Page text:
You should be aware that many vendors currently provide computer-simulated images that are based on computer scans of the diamond. These simulated images can represent the diamond relatively well but please note that it is possible that the images can contain scanning errors and this is why the images look different to actual photographs of hearts and arrows and ASET images.
The best way to tell a computer-simulated image is to familiarise yourself with real light performance and optical symmetry images. You can read the light performance tutorials or the hearts and arrows tutorials to see examples. Another way to tell is to compare the arrows and the ASET images to see if they are too much of a perfect match for each other as if it could only be replicated with a computer.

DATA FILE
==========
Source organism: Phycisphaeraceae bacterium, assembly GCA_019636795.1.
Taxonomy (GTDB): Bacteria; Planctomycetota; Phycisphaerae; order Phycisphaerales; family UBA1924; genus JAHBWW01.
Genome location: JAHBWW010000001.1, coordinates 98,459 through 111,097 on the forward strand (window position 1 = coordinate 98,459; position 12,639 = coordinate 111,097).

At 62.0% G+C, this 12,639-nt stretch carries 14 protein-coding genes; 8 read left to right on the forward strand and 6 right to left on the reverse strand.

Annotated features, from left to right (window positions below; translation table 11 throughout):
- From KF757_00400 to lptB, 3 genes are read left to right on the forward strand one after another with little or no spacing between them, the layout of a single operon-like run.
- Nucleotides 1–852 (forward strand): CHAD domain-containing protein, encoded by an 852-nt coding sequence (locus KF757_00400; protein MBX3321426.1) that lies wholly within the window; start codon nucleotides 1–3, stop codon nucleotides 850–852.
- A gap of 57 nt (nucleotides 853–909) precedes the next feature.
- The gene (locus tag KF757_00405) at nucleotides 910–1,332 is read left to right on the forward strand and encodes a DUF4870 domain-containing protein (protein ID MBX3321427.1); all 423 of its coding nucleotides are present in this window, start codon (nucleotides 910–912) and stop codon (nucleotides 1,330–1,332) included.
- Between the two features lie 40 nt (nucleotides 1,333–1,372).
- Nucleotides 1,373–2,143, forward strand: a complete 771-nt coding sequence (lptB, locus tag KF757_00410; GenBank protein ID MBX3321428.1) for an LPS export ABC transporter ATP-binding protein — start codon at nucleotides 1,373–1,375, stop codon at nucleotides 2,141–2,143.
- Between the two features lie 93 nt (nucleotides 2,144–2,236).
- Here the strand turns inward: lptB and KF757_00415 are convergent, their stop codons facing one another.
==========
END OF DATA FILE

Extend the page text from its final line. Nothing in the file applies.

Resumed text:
If you think having an image generated from a computer scanning of the real diamond is bad, then you should be prepared that there are some vendors out there that are even worse. I have seen computer-generated images that are generated without scanning the actual diamond where the vendor will simply input the proportions on the GIA certificate and generate images that have seemingly perfect symmetry.
The takeaway here is to always question when you have any doubts and to always purchase from a trusted vendor with lots of good reviews.